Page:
March 09, 2009

Should We Take Responsibility

I often wonder whether the excesses of our lifestyles (as opposed to the lifestyles of our parents and grandparents) are at least partially responsible for this mess we're in now.   For many decades, we have lived in what I call the "I deserve" decade.   During this time, we have not worked for the money first, then purchased later.   Instead, we have bought first (because we deserve) then figured out how to pay for it later.   In simple terms, this is easy to understand:  the over mortgaging of a house, the easy credit society of North America, the resistance to working for a living, or the grandiose excesses of our lives.  
What if we were to apply this concept to a much larger scenario?   Take for example, the workers in the automobile industry.   Can we consider that the union strength and worker demands might have had at least something to do with the fact that there is almost no positive, healthy auto industry left?  What about Nortel?  This corporation (who's stock are now valued at 10 cents, and has written off 3 billion dollars over the last 4 months and fired over 70,000 employees) has just somehow voted on 45 million dollars worth of bonuses for senior level management!   I mean, imagine the entitlement umbrella under which these guys are taking cover!  And this is just after posting a 15% drop in revenue!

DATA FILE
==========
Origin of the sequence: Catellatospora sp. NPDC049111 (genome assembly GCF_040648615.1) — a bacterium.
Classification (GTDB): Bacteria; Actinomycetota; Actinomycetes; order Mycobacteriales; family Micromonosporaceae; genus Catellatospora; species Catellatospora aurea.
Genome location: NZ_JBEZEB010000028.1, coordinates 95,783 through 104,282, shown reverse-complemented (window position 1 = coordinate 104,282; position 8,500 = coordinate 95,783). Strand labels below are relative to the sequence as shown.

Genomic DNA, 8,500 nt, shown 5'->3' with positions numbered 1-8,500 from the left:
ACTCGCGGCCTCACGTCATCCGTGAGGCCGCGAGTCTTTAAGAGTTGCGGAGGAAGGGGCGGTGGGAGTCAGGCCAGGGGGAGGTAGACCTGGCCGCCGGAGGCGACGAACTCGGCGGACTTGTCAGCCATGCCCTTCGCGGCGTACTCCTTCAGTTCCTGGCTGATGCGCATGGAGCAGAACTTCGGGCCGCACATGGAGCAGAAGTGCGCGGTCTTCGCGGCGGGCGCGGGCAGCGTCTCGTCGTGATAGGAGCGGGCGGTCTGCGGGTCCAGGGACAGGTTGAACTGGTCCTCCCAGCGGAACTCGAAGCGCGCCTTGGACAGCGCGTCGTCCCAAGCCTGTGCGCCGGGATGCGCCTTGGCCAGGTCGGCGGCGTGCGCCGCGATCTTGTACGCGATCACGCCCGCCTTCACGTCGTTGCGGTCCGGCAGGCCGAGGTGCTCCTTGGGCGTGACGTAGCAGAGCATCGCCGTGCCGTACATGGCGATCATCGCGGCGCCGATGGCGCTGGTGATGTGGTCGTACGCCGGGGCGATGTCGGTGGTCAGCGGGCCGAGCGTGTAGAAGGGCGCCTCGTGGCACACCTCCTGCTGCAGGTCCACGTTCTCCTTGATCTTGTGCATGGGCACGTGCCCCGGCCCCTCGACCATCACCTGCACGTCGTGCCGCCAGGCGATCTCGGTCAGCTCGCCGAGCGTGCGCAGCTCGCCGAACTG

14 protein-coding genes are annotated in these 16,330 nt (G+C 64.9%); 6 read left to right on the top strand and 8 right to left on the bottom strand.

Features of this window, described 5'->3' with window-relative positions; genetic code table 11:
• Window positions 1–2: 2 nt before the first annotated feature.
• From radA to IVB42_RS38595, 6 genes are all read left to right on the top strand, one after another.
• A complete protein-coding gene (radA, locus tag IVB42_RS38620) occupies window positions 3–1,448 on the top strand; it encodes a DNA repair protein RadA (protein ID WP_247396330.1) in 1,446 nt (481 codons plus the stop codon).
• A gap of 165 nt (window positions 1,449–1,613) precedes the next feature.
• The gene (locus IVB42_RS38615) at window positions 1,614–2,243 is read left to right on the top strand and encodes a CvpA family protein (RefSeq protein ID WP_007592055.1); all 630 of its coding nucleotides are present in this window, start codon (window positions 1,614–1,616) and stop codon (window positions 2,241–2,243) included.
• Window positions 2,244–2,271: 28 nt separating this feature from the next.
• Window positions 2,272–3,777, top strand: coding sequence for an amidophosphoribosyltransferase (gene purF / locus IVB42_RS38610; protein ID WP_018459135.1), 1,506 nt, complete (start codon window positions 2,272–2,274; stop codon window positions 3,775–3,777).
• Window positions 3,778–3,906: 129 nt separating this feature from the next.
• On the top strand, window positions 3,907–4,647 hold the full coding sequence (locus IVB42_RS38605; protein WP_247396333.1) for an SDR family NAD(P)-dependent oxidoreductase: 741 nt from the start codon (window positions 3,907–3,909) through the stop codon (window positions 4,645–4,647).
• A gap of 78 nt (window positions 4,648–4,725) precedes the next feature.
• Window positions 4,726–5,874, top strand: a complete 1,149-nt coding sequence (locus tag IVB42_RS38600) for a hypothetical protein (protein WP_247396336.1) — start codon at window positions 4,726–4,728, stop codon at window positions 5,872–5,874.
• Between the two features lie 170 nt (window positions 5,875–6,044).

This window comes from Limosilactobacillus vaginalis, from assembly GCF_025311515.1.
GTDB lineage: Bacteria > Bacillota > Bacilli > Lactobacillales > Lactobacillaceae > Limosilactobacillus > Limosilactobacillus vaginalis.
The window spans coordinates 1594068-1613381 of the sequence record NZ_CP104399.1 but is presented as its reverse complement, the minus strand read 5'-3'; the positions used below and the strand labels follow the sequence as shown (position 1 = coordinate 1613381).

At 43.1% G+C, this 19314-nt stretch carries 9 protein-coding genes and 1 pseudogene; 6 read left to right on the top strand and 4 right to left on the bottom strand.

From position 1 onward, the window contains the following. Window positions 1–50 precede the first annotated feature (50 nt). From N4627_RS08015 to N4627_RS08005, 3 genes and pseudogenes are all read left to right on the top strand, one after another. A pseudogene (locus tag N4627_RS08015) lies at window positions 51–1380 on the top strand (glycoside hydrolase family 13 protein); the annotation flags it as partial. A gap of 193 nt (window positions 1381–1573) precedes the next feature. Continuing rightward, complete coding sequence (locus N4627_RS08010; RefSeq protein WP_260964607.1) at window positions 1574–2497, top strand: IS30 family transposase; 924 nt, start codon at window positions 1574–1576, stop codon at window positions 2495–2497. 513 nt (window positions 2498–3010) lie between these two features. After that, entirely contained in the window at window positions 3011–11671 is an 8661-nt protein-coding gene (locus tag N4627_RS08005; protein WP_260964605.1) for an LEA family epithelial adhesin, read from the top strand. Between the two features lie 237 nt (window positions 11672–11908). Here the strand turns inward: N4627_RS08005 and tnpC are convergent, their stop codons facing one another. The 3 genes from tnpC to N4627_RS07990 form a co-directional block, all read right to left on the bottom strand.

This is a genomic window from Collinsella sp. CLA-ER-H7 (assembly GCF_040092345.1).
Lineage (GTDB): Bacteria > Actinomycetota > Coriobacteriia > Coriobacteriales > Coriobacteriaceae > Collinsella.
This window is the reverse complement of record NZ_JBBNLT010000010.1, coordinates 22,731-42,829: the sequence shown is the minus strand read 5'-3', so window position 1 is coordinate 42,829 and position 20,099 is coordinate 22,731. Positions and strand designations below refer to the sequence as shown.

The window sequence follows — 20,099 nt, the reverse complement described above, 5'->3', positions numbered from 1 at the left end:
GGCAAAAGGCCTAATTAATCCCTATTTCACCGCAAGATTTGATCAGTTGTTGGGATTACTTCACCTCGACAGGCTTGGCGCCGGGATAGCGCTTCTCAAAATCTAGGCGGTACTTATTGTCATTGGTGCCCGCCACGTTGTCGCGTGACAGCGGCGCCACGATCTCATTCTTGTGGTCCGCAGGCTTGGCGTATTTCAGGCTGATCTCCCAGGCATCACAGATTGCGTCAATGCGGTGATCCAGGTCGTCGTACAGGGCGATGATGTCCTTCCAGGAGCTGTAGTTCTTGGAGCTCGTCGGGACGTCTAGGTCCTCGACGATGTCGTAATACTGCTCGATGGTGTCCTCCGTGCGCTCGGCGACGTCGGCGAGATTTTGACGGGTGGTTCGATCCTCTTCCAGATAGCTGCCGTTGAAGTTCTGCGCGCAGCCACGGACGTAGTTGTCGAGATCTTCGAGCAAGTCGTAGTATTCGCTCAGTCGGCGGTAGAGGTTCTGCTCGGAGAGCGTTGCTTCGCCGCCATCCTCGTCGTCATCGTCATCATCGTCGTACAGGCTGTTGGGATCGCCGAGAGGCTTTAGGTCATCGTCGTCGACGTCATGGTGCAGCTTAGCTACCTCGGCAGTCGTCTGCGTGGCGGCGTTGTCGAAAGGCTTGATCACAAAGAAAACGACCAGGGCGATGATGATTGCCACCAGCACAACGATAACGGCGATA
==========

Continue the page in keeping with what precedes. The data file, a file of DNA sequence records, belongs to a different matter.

If we think about, we have all been responsible for getting to where we have landed.  Our destination was almost certified from the day we boarded the train.   If we are to climb our way out of this, I believe we will need to take some responsibility for changing the way we operate, both personally, and corporately. 

March 07, 2009

A Dozen Hard Learned Lessons!



Lesson # 1:  Combine the things you love, but make sure one of them makes you money!